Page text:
Dear Umbra,

I recently became a vegetarian for environmental reasons. Everyone says I should start eating soy products and tofu. But doesn’t soy come from evil industrial farms in Iowa? I thought the idea was to increase biodiversity, not just eat the same thing 20 different ways. Also, can I keep eating eggs and milk?

Ben T.
New Hampshire

Dearest Ben,

Why are people so dang bossy about food? There’s a vein of “food as personal savior-ism” in the U.S., and it can be quite annoying. Umbra is no exception, admittedly, but we hope to limit our bossiness to environmentally focused dictates. Good job on going vegetarian — I hope you are enjoying your meals! And you’re right: Biodiversity is good for you, both inside and out.

I traded my burger for this?

There are several reasons vegetarianism is a benefit to the environment. Large-scale meat production is great in that it provides relatively cheap, plentiful meat for those who want it. But, as you probably know, producing meats en masse — in huge concentrated animal feeding operations, or CAFOs — also wreaks havoc on air and water quality, is believed to be a major contributor to greenhouse-gas emissions, and has sundry human health implications ranging from overexposure to antibiotics to clogged arteries. Hooray for those who can stop eating meat.

Because we’re accustomed (nay, nearly brainwashed) into thinking that hefty helpings o’ burger et al are life necessities, we still tend to organize our food thoughts in a meaty way, and think of dinner as a hunk of protein accompanied by a lonely veggie and starch. I know I do. Here is where your excellent summation of dietary goals can come in handy for all striving meat reducers: biodiversity on the plate. No, you don’t need to substitute soy on a one-to-one basis for the pork, beef, chicken, and other animals you’re foregoing. We already get plenty of soy as a mystery ingredient in our processed foods. And you’re right: It’s largely grown on huge, monocropped conventional farms. It’s also fairly certain that any non-organic soy is genetically modified, and you may not wish to join in the poorly regulated GM experiment.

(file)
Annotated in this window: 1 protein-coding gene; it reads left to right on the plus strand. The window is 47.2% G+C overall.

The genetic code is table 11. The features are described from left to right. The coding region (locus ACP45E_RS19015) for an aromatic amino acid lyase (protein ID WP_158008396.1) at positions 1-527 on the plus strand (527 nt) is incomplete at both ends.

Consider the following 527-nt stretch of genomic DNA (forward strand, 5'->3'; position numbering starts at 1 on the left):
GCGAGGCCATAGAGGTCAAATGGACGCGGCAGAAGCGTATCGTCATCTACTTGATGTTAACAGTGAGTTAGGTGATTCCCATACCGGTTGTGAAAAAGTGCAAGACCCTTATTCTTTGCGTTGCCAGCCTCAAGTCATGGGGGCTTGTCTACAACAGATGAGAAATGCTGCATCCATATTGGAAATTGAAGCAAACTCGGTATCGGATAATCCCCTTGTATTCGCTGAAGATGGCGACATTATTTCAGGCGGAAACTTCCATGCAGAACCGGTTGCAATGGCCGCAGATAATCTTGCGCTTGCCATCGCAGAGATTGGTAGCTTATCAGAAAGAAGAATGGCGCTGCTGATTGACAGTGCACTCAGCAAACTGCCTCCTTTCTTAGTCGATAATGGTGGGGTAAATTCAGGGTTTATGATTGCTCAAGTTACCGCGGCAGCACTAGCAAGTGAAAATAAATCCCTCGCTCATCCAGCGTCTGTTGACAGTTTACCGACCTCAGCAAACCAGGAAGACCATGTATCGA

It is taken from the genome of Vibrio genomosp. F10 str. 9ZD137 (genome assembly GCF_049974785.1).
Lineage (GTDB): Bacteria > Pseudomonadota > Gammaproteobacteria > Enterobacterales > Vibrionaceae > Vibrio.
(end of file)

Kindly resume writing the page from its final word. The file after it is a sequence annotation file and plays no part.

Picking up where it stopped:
The answer? By all means, mix it up with all sorts of beans as well as protein-filled vegetables, nuts, and dairy products, if you wish. Or try no protein at all once in a while. The USDA, purveyor of such cultural icons as the food pyramid, tells us to have 50 grams of protein a day, and nicely provides searchable databases that list nutrients in thousands of foods. Let’s see: One piece of unfrosted chocolate cake from a box has about 5 grams of protein. Ten slices of chocolate cake and you’re set for your daily protein needs.

A good cookbook will also help you with diversifying your veggie diet beyond soy. Regular readers know I like Deborah Madison’s Vegetarian Cooking for Everyone. I’m also newly engrossed (as I mentioned last week) in Mark Bittman’s How to Cook Everything Vegetarian. (Combine those two books and I’m sure everyone can cook everything vegetarian.) Other readers certainly will have suggestions (bring ’em on!). In the meantime, if you happen to come across a decent used book store, it may have classics like Laurel’s Kitchen by Carol Flinders et al, which comes straight out of ’70s Berkeley, with comprehensive nutritional tables (or pick up the sequel, The New Laurel’s Kitchen).

As to the dairy and eggs — a key problem, again, is the fact that they’re produced by large-scale factory-farm ops, which have limited pollution controls and cause all manner of other woes. If you can cut out the dairy and eggs, more power to you. But if you can’t, Bossy Umbra has her usual refrain: Buy local, buy organic, buy from small-scale producers. You live in New Hampshire, thus these options are available to you. Have fun eating divergently, differently, and deliciously.

Supportively,
Umbra